Dementia is a disorder which takes a terrible toll on patients and families. In the disorder, there is a progressive loss of memory and intellectual abilities. The personality and behaviour can be affected and loved ones, by degrees, lose aspects of the person they previously knew.
In the great majority of cases, dementia can be treated at home or in nursing homes but in some the disorder may be associated with uncontrollable wandering and over-activity or even aggression or psychosis.
As people in general are living much longer, sadly the number of people suffering from dementia is increasing as the incidence increases with age.
Roscommon has one of the highest proportions of elderly people of any county in Ireland and therefore its needs for dementia care are a lot greater than most.
As I have described, the great majority of cases are treated in the community, in their homes, or in nursing homes, but a significant proportion of those with behavioural disturbances as described above, need specialist units with trained psychiatric nurses who can deal therapeutically with the over-activity, aggression or psychosis that occurs in this group.
Patients with these problems are treated in the Rosalie Unit in Castlerea, which is part of the psychiatric services. The unit is held in high regard and has dedicated nursing staff, a multidisciplinary team and a Psychiatrist of the Elderly serving its residents.
The atmosphere is bright and therapeutic and the patients receive excellent care. Going forward, there will be an increasing demand for the Rosalie Unit because of the increasing number of patients with dementia with behavioural problems.
The old age team covers an area extending from Tuam through all of Co. Roscommon and extending down as far as Athlone. It therefore will be providing care for this group of patients from a wide area comprising a population of approximately 100,000.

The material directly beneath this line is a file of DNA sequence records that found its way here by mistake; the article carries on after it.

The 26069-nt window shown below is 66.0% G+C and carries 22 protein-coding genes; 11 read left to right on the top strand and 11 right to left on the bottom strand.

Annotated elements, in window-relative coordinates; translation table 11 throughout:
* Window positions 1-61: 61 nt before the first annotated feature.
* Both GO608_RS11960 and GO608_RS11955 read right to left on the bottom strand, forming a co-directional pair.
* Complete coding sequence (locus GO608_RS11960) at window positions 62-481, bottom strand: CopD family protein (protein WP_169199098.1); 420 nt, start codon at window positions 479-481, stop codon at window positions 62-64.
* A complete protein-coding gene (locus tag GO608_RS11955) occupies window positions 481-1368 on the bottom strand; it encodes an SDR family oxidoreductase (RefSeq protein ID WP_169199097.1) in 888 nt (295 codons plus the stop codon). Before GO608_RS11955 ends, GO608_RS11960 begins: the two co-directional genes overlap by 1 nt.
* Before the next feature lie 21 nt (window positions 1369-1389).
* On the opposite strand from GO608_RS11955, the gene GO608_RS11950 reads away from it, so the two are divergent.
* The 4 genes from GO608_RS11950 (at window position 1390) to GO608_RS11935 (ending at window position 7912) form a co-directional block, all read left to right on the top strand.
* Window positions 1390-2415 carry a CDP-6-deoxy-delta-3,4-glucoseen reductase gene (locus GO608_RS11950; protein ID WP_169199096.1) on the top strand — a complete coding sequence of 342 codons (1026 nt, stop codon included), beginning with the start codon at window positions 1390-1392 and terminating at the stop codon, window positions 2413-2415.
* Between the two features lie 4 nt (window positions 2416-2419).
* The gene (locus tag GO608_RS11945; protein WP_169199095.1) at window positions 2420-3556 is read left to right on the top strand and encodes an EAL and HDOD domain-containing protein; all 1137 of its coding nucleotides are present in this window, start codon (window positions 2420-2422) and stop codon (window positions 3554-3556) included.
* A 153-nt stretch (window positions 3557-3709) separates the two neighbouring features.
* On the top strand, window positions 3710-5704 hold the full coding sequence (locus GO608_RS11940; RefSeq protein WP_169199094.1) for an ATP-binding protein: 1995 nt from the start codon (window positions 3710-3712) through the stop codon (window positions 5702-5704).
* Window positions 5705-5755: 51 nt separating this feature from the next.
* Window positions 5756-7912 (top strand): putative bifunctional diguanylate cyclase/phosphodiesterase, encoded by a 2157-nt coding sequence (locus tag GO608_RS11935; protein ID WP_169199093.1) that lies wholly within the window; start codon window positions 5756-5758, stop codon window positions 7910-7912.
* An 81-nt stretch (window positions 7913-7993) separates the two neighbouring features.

Any move to phase out the Rosalie Unit would, I believe, be unwise. Vision for Change, which is the guiding policy document for psychiatric services in Ireland, stipulates that there should be 30 places in such long-term residential units for dementia patients with behavioural disturbances for a population of 300,000 – that is the population of Galway/Roscommon.
At present, there is only one other unit, the CNU in Ballinasloe, with 15 beds. If the Rosalie Unit is closed, the total number of beds would be half of what is recommended for that population.
Because Roscommon has one of the highest proportions of elderly in the country, it also makes it a logical choice for location of such a unit. The new planning document for services for the elderly in Ireland recommends there should be an even higher number of beds than the 30 described above if there is a high elderly population, as we have.
Any proposal to phase out the Rosalie Unit therefore baffles me. I believe we need to think long-term. The Rosalie Unit provides sufficient beds for patients with dementia and behavioural problems.
Such patients will now be placed in nursing homes, where they will not have the expertise of psychiatrically trained staff that they need. This can result in them being placed on higher doses of medication than would be required in a more appropriate and open environment. This can decrease the quality of their lives.
At present moves are being considered to phase out the unit. Managers from nursing homes have even been brought in to select which patients they would take. I believe it would be a tragic loss to lose this invaluable facility.
This group of patients is one of the most vulnerable, largely being unable to speak for themselves or express their grief at the idea of being taken from the unit which has been their home, often for many years.
New patients who are being diagnosed with this type of dementia and who need a facility like this will have nowhere appropriate to go from now on if the facility is closed. I hope there will be a change of heart in the best interests of this vulnerable patient group.